Bici Centro, a sustaining force in Santa Barbara’s reemerging bipedal culture, is moving from its digs in La Casa de la Raza on East Montecito Street — out of which it’s operated the past five years — and into a storefront next to the Muddy Waters coffee shop on Haley Street.
The move will give Bici Centro more space, though a considerably higher rent. More than that, explained Bici Centro director Ed France, the new location provides an actual storefront from which he hopes to attract more users and volunteers. “We’re hoping the new location provides easier access, which means more people, more volunteers, more hours of operation, and more classes,” he said. For the past five years, Bici Centro has offered Santa Barbara cyclists a venue for free DIY bike repairs — tools provided — supervised at all times by three volunteer mechanics and one paid staff member. Parts, new and used, were sold only for cyclists fixing up their bikes.
Bici Centro is now open three days a week for a total of 12 hours. Part of the problem, said France, is that Bici Centro’s 1,000 square feet of space at La Casa — a cross between a warehouse, a fortress, and a cultural center established for the city’s Latino community in the 1970s — has logistical shortcomings. The $1,000 rent, however, was more than hospitable for a fledgling organization attempting to get established. The new Haley Street location, France said, would be three times as expensive, but nearly three times as big. Likewise, he said, there would be access to 5,000 square feet of outside-patio and parking-lot space.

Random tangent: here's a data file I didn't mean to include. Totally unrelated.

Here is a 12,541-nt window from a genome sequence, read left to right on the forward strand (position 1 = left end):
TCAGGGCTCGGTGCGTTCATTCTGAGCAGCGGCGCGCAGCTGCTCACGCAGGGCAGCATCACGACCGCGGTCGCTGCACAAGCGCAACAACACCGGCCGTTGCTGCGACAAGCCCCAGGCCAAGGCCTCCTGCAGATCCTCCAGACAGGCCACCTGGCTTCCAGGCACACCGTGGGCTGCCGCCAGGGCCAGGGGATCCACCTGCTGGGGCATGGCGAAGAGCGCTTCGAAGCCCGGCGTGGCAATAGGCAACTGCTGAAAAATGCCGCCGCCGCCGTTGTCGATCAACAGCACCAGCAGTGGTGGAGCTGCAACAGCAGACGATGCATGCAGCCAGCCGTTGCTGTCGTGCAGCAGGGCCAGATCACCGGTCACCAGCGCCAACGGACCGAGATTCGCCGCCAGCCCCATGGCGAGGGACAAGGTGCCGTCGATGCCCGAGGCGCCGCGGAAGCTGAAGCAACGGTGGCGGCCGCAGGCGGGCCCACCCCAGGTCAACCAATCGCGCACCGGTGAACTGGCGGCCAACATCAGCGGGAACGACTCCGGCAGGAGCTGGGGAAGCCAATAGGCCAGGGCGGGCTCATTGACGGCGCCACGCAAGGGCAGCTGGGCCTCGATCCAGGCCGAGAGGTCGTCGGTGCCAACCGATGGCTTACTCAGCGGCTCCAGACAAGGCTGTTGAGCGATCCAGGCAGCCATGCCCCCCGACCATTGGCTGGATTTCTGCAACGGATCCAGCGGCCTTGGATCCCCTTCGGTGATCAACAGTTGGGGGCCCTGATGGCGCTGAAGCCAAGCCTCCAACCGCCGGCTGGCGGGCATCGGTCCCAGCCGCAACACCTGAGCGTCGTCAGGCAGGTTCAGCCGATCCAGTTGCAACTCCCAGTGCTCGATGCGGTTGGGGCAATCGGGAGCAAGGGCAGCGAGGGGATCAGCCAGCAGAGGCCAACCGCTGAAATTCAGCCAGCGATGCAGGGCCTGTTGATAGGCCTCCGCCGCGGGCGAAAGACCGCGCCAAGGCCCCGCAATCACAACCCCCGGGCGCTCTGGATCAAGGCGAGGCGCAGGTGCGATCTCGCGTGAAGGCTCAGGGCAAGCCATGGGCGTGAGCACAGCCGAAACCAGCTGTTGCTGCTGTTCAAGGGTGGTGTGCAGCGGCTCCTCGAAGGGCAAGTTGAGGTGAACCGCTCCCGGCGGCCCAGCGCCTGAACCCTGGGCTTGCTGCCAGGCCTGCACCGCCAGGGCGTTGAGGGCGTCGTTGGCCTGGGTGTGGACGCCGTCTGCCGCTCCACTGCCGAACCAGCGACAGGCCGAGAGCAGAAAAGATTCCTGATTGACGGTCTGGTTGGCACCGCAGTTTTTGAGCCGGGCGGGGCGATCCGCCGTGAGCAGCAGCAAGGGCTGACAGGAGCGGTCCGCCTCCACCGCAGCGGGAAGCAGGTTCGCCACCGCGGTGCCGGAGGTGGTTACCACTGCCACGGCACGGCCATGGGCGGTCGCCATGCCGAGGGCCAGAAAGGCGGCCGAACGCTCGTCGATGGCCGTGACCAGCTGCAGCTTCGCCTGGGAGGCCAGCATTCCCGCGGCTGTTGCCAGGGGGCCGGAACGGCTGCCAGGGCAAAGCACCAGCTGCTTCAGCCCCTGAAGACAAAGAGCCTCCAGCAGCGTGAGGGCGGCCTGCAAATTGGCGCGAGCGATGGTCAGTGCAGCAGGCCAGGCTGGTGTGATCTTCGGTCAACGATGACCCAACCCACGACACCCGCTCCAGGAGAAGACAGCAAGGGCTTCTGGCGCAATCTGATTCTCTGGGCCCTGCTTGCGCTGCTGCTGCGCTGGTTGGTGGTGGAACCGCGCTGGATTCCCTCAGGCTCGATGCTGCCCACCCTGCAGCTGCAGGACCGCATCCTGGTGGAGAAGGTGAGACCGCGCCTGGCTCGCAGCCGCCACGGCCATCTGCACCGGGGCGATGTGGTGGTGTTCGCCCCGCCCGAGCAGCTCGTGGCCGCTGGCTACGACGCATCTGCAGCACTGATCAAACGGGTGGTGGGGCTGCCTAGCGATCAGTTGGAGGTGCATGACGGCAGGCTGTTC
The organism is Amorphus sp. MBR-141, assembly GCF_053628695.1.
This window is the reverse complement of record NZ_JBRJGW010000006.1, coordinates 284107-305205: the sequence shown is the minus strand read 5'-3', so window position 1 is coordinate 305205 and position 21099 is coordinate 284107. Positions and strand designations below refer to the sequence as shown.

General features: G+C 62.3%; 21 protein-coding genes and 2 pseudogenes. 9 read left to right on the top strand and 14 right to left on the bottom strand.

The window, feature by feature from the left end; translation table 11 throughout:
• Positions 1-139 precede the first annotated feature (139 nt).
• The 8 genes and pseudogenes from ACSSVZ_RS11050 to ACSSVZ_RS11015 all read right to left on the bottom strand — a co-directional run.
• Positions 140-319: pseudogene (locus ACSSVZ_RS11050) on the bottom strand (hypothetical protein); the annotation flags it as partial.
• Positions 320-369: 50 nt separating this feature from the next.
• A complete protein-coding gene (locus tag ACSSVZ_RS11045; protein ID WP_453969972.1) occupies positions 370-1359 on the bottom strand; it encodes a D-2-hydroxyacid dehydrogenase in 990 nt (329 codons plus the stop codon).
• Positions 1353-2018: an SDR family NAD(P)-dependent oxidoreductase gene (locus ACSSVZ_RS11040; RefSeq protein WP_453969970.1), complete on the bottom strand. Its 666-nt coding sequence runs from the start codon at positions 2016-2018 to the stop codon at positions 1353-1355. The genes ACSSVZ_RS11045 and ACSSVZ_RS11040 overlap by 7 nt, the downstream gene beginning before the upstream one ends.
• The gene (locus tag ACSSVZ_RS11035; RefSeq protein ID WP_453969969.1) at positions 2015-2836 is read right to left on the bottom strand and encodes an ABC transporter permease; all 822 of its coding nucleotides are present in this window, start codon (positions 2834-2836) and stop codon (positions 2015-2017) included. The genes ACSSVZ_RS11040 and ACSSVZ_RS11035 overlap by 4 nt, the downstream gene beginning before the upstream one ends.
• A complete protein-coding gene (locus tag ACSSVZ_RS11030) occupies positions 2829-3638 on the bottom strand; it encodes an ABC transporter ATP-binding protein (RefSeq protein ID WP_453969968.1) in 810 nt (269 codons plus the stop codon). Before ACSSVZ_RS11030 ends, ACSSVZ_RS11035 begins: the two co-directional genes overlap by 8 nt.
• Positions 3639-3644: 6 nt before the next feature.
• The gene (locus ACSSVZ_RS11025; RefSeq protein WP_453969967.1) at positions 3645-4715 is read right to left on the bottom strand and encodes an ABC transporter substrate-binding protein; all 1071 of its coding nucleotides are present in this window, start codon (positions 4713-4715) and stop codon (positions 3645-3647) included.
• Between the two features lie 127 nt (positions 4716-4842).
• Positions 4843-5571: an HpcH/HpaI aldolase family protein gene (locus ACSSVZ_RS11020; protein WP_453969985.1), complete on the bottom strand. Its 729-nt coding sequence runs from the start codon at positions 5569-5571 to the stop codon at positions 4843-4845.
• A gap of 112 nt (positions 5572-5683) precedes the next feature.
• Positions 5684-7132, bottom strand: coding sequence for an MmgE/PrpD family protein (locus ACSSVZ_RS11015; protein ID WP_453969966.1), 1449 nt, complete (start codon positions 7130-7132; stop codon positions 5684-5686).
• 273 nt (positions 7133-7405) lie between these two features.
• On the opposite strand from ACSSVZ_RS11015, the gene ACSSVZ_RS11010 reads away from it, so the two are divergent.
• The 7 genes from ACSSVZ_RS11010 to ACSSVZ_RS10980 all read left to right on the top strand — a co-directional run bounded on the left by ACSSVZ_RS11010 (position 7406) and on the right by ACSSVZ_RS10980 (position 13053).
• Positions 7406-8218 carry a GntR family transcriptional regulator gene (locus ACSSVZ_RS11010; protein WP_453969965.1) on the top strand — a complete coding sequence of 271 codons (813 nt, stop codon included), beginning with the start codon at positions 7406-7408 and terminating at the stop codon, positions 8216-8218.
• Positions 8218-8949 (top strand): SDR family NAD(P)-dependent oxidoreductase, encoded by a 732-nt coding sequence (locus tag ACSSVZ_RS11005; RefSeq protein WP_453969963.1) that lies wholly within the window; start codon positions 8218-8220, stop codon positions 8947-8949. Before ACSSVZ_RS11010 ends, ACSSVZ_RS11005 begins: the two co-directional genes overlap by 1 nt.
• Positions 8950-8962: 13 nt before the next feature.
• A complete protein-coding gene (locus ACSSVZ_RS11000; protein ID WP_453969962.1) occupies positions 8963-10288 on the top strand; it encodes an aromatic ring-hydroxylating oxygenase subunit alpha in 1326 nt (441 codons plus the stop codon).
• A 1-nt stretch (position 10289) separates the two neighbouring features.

In the past five years, France said Bici Centro has been visited a total of 6,700 times by 3,000 separate visitors. The vast majority of those were people looking to repair their bikes. Along the way, he said, Bici Centro wound up “recycling” 800 bikes, though that was never the organization’s mission. But in the new quarters, that could become incorporated as part of its goals. When the group started, it pledged to reach out beyond the traditional core constituency of the cycling scene — younger white males — to the city’s Eastside residents, many of whom are low income and Latino. In that aim, France said the organization still has a way to go, though, he added, it compares well when stacked up against similar organizations — known as “bike kitchens” — throughout the state. When Bici Centro started, he said, one quarter of its users were Spanish speaking; now, he said, it’s closer to 60 percent.
France has emerged as one of the leading players in a new wave of bicycle enthusiasts now sweeping the South Coast, less a planning wonk than a cultural evangelist promoting the joys — as well as the practicality and environmental virtues — of commuter cycling. Safety being a major issue preventing many from cycling to work or to school, France and Bici Centro have provided street skills classes now to 300 young riders. They’ve also opened up a bike repair instruction garage on the campus of Santa Barbara High School and gave away 800 LED bike lights at the end of Daylight Saving Time. In addition, Bici Centro has operated the bicycle valet parking operation during County Bowl concerts, parking about 6,000 bikes.
Currently, France said Bici Centro generates about 60 percent of the revenues to keep afloat. But because the rent is tripling, he said, Bici Centro is embarking on a fundraising campaign to raise one-year’s rent, or about $40,000. Bici Centro is already 43 percent there. France said he notified Casa de la Raza five months ago that Bici Centro was looking to move; he gave actual notice one day ago and hopes to move into the new storefront within the month.